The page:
At present, runaway leaders Bayern's closest contenders are Bayer 04 Leverkusen who, despite flying largely under the radar for the early part of the campaign, steadfastly racked up the points to go in second over the winter break. But do Sami Hyypiä's side have the wherewithal to maintain their high-flying status, or will they nosedive into the business end of the season?
On the face of it, Leverkusen appear to be well equipped to tackle the title run-in. Coaching duo Hyypiä and Sascha Lewandowski have been at the helm since April 2012 and preside over a settled and exciting young team. , and the league's leading scorer have all been superb in attack, with the side averaging just under two goals per game.
Four league defeats, five clean sheets and 22 goals conceded is a respectable return at the other end, while losing to Wolfsburg in the DFB Cup third round means their schedule will be less hectic in the run-in. Their 33 points accrued thus far is only one fewer than eventual winners Dortmund had at the same stage last season.
Yet a look at the history books gives the BayArena faithful far less cause for optimism. In three of the last five seasons Leverkusen's form has tailed off alarmingly after the winter break. They managed just 24, 17 and 21 points in the latter half of the 2009/10, 2008/09 and 2007/08 campaigns respectively, having picked up 35, 32 and 30 points in the first halves. Furthermore, they have twice led the standings at the midway stage (in 2009/10 and 2001/02), but never won the Bundesliga.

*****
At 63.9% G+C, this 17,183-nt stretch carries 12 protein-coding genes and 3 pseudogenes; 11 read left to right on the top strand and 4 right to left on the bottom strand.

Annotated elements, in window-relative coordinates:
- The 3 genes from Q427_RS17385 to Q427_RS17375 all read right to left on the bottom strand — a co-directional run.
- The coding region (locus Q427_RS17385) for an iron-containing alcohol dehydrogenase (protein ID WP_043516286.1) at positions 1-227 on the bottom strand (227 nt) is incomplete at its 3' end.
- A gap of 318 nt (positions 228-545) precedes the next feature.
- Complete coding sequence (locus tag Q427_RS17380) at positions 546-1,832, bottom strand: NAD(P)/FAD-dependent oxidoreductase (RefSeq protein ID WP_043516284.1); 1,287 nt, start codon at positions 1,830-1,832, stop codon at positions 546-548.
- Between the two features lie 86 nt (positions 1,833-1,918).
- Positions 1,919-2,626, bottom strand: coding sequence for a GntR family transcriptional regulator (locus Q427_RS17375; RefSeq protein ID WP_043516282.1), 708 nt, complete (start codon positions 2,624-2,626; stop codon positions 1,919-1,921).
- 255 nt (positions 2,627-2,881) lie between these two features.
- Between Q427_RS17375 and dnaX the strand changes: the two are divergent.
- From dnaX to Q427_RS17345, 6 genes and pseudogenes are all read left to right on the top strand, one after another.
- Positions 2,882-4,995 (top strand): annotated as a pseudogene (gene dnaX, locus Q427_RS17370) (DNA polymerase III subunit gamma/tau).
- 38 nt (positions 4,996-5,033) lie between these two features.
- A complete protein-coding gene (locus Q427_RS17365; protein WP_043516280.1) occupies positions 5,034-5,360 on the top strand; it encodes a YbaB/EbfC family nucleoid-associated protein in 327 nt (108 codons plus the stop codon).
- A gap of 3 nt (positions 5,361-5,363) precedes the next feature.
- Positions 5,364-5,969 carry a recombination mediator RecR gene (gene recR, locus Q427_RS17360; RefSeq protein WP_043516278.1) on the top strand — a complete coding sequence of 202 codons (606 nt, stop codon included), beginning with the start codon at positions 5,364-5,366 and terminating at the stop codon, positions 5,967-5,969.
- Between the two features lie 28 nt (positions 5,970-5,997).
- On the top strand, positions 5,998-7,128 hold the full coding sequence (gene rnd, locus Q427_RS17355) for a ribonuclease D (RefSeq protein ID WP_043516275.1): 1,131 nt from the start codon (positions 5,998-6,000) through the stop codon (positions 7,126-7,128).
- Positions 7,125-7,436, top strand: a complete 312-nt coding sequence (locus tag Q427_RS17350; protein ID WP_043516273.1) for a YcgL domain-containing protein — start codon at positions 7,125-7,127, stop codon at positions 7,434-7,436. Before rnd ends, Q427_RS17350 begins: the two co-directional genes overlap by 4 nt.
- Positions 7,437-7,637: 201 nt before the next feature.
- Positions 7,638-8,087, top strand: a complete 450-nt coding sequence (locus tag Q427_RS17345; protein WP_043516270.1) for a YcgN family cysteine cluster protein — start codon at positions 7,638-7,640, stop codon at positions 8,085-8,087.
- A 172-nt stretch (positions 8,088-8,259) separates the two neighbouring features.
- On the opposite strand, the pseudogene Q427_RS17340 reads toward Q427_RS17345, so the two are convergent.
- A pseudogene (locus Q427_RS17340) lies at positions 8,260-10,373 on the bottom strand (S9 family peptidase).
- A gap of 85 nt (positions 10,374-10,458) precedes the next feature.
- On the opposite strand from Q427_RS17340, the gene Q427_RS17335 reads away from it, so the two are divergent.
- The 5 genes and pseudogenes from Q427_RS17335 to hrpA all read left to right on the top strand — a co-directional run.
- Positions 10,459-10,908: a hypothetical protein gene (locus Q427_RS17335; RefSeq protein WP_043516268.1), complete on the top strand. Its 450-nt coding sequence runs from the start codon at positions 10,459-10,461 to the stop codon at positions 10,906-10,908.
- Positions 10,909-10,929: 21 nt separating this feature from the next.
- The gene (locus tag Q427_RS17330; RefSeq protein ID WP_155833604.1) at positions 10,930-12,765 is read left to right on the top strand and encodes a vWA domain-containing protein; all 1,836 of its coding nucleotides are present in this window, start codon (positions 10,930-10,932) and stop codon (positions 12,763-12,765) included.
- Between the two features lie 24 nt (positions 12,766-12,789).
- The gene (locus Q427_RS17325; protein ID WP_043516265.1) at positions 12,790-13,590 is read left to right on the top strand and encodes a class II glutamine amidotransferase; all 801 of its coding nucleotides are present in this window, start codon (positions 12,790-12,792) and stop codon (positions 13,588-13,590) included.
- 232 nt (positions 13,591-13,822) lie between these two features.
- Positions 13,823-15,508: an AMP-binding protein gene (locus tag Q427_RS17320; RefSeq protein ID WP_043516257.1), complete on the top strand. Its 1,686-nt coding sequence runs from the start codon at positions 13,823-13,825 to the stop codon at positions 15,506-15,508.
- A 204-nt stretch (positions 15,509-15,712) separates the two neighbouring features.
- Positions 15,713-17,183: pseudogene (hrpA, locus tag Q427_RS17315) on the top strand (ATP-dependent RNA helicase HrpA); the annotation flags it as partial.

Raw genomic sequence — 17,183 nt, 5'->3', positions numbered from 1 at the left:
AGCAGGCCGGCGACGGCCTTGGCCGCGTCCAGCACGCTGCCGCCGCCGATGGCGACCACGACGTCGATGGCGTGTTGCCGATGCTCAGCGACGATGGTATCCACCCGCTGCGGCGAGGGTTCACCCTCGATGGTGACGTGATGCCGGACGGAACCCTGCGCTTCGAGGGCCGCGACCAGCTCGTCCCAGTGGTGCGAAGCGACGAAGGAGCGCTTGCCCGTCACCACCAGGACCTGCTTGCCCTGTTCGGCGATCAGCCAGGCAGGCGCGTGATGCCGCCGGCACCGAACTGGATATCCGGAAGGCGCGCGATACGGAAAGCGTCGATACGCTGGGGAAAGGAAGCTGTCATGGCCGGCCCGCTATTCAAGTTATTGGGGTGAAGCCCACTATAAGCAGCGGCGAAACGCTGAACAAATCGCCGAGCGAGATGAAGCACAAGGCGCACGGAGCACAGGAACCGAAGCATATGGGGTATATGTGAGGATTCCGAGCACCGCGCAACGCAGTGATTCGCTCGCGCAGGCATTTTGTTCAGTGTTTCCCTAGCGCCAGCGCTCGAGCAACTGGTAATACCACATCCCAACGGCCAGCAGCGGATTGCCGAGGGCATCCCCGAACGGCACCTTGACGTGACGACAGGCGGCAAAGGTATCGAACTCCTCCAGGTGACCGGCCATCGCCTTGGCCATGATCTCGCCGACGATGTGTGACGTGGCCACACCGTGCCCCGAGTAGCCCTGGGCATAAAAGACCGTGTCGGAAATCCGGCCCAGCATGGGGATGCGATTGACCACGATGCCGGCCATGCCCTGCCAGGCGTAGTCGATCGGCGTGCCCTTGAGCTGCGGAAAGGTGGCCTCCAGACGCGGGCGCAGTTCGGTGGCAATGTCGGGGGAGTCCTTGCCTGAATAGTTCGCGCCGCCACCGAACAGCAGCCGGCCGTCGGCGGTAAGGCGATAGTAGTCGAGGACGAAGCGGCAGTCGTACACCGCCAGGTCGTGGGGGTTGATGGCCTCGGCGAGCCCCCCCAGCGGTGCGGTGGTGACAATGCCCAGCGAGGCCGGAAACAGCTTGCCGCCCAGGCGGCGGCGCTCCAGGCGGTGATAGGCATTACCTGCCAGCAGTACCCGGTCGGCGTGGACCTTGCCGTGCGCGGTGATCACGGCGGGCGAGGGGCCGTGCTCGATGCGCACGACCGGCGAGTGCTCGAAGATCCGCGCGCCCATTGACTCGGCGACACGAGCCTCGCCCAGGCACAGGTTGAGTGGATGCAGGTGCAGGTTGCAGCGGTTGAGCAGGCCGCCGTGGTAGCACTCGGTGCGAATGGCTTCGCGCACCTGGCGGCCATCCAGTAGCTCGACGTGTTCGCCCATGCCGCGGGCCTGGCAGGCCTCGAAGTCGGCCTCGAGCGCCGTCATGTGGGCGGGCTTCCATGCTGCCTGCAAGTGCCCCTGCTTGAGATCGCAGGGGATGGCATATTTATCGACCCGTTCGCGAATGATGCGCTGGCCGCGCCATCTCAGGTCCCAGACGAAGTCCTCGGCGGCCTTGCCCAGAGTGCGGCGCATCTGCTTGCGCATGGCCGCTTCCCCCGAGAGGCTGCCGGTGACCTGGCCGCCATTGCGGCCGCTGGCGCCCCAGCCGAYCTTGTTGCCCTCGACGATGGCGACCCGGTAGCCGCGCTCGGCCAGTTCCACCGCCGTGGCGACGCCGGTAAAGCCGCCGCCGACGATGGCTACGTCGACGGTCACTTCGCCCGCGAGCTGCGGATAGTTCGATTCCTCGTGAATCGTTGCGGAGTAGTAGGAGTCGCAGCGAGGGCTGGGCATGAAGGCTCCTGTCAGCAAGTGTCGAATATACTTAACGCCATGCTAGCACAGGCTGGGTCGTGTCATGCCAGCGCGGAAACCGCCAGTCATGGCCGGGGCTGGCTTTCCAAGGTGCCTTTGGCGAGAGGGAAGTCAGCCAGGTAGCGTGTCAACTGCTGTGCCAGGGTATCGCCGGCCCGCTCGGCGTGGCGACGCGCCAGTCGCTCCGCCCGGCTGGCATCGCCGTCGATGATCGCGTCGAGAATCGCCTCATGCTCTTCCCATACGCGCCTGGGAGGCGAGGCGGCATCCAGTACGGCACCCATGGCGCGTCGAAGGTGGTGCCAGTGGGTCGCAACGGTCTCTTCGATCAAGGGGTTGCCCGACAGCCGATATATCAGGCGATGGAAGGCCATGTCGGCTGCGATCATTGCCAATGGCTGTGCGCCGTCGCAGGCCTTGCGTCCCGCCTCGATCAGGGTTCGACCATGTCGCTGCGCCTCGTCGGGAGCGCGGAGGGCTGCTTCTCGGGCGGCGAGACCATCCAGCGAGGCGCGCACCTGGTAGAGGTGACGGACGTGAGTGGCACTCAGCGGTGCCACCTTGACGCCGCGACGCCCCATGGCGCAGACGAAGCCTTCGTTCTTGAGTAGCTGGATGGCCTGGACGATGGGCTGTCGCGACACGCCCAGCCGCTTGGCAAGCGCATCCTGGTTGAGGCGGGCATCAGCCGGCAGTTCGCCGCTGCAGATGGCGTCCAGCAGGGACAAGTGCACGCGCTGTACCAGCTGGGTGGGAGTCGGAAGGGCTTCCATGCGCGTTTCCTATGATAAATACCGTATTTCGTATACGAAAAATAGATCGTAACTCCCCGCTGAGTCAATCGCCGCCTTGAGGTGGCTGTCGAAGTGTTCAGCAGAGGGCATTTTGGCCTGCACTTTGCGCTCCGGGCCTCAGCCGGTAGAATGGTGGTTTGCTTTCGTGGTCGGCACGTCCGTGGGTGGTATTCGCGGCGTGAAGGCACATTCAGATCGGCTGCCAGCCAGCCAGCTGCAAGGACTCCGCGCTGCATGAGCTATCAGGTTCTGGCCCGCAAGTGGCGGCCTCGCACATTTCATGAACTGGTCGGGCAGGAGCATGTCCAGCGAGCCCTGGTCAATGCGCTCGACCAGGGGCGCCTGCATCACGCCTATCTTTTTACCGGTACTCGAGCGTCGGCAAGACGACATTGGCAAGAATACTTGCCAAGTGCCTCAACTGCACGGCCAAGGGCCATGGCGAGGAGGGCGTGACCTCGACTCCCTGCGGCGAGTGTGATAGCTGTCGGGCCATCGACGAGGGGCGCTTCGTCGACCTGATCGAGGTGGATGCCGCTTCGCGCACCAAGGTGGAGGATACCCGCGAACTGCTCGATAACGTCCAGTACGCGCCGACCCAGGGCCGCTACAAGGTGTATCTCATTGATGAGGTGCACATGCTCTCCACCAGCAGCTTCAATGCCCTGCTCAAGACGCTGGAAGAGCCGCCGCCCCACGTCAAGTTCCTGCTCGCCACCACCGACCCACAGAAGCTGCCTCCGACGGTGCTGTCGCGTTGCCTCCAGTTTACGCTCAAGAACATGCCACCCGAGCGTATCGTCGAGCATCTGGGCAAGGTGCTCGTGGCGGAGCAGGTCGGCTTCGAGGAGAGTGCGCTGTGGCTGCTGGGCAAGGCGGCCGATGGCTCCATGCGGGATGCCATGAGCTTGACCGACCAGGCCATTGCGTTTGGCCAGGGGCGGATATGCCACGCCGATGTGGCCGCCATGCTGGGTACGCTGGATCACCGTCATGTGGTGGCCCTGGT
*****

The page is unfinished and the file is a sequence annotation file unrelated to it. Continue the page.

Their reputation for coming tantalisingly close to the prize - a 1993 DFB Cup triumph aside - has earned them the nickname 'Neverkusen'. That may sound harsh, but only by getting their hands on some silverware will they be able to shed such unwanted monikers.
Over the years, Leverkusen have had large, talented squads filled with international players. Experienced coaches have come and gone, yet the result has remained the same: B04 end up empty-handed. Each trophyless year that passes perpetuates the problem, adding extra psychological pressure on the team to succeed.
So should they be written off already? Perhaps not. Kießling is in the form of his life and currently leads the Bundesliga scoring chart with twelve goals after finishing top of the pile in the 2012 calendar year too, with 25.
More importantly, however, may be Hyypiä's influence. The Finn had a glittering career and was part of Liverpool's UEFA Champions League-winning side in 2005. Having gone all the way in such a tough competition, the 39-year-old could be just the man to break 'Neverkusen's' negative cycle.